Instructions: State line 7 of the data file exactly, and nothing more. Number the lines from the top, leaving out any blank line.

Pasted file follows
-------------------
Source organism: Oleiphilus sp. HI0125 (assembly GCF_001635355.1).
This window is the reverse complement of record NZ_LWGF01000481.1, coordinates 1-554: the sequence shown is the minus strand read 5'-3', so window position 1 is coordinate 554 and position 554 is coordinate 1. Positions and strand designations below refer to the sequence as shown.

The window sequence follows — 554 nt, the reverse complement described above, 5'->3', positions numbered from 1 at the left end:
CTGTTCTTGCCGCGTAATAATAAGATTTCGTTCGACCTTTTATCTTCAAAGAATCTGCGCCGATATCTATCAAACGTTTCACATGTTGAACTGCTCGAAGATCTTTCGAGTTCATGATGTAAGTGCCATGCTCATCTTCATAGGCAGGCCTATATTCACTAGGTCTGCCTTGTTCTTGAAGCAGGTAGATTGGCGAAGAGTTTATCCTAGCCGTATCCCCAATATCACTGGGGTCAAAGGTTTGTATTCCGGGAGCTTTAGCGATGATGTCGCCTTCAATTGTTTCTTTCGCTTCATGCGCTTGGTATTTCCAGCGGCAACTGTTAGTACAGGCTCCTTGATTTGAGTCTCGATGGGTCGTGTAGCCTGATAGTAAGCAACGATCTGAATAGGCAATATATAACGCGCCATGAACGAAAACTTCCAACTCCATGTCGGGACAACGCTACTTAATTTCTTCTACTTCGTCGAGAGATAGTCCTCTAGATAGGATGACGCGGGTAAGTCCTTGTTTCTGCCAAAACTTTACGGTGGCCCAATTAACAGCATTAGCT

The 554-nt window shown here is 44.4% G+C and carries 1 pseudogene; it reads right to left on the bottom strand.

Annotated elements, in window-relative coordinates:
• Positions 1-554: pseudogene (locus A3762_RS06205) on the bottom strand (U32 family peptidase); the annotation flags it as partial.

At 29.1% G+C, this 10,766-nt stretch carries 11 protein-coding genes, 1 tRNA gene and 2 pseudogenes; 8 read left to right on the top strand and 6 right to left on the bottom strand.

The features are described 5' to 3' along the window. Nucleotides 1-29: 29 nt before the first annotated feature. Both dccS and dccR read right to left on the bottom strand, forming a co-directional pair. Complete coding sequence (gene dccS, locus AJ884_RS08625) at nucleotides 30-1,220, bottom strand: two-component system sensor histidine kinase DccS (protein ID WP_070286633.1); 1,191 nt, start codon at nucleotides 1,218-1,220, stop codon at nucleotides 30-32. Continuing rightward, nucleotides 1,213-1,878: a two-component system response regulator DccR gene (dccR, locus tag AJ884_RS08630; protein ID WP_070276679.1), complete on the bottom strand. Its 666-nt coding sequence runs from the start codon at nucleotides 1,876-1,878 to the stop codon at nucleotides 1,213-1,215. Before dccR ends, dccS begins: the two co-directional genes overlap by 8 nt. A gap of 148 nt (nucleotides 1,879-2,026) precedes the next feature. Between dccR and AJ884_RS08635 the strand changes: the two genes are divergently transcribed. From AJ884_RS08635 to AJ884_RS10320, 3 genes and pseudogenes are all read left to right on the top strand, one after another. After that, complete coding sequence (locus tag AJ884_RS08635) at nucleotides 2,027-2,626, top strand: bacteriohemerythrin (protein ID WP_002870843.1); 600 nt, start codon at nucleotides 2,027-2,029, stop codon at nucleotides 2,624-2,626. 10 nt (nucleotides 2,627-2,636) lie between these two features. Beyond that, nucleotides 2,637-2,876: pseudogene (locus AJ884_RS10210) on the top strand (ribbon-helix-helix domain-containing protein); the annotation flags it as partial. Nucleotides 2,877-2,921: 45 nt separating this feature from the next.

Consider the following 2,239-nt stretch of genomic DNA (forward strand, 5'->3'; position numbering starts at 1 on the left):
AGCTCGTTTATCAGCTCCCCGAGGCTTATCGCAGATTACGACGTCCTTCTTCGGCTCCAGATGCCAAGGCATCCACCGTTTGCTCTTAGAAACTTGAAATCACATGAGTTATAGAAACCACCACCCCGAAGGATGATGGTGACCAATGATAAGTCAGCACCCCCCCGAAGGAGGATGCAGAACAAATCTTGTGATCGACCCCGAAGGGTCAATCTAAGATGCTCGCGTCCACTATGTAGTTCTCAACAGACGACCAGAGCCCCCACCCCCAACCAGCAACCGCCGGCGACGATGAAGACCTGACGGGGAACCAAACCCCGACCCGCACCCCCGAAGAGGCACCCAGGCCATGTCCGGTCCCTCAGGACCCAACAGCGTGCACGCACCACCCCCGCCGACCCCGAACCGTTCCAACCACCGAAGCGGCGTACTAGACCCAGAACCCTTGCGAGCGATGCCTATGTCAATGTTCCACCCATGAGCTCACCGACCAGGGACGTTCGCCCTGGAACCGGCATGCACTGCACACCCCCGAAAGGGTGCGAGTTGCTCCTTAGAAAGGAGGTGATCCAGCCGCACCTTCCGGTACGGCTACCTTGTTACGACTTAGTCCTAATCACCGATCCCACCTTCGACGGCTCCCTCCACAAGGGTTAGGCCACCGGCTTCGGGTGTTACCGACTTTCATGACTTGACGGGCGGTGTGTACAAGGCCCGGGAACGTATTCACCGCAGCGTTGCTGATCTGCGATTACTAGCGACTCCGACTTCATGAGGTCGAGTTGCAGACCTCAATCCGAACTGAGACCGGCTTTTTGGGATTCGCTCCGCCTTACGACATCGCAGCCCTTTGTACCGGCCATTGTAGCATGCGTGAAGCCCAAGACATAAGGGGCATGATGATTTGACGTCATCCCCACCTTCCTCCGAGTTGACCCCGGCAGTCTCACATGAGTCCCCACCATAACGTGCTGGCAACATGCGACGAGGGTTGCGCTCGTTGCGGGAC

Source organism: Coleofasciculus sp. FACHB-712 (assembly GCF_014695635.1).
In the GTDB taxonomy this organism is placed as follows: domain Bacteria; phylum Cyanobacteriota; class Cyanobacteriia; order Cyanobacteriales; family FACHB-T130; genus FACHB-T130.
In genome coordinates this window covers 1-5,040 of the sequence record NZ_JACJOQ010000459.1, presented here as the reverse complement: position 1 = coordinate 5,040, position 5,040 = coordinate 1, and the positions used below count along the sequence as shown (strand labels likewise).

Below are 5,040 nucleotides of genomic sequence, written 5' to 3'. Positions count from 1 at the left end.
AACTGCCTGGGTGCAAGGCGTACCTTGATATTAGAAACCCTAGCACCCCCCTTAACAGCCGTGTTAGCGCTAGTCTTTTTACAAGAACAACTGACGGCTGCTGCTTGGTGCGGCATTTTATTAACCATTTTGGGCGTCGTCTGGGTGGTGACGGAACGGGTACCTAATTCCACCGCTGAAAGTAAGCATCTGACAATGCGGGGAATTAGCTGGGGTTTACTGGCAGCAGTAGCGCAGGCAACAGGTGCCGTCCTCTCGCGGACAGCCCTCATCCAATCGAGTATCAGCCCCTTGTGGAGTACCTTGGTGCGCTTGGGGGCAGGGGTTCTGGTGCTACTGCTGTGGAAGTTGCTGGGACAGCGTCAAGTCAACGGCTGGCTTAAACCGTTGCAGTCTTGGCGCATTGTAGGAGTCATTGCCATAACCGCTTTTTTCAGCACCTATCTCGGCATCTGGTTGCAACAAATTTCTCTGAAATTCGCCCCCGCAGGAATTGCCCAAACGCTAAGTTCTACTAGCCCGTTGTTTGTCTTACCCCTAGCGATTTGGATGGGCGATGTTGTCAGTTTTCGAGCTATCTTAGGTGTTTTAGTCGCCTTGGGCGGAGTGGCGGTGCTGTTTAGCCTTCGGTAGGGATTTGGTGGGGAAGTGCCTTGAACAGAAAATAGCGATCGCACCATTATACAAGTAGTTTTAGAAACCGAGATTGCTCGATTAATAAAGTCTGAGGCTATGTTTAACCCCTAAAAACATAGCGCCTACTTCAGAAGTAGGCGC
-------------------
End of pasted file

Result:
• Positions 1-554: pseudogene (locus A3762_RS06205) on the bottom strand (U32 family peptidase); the annotation flags it as partial.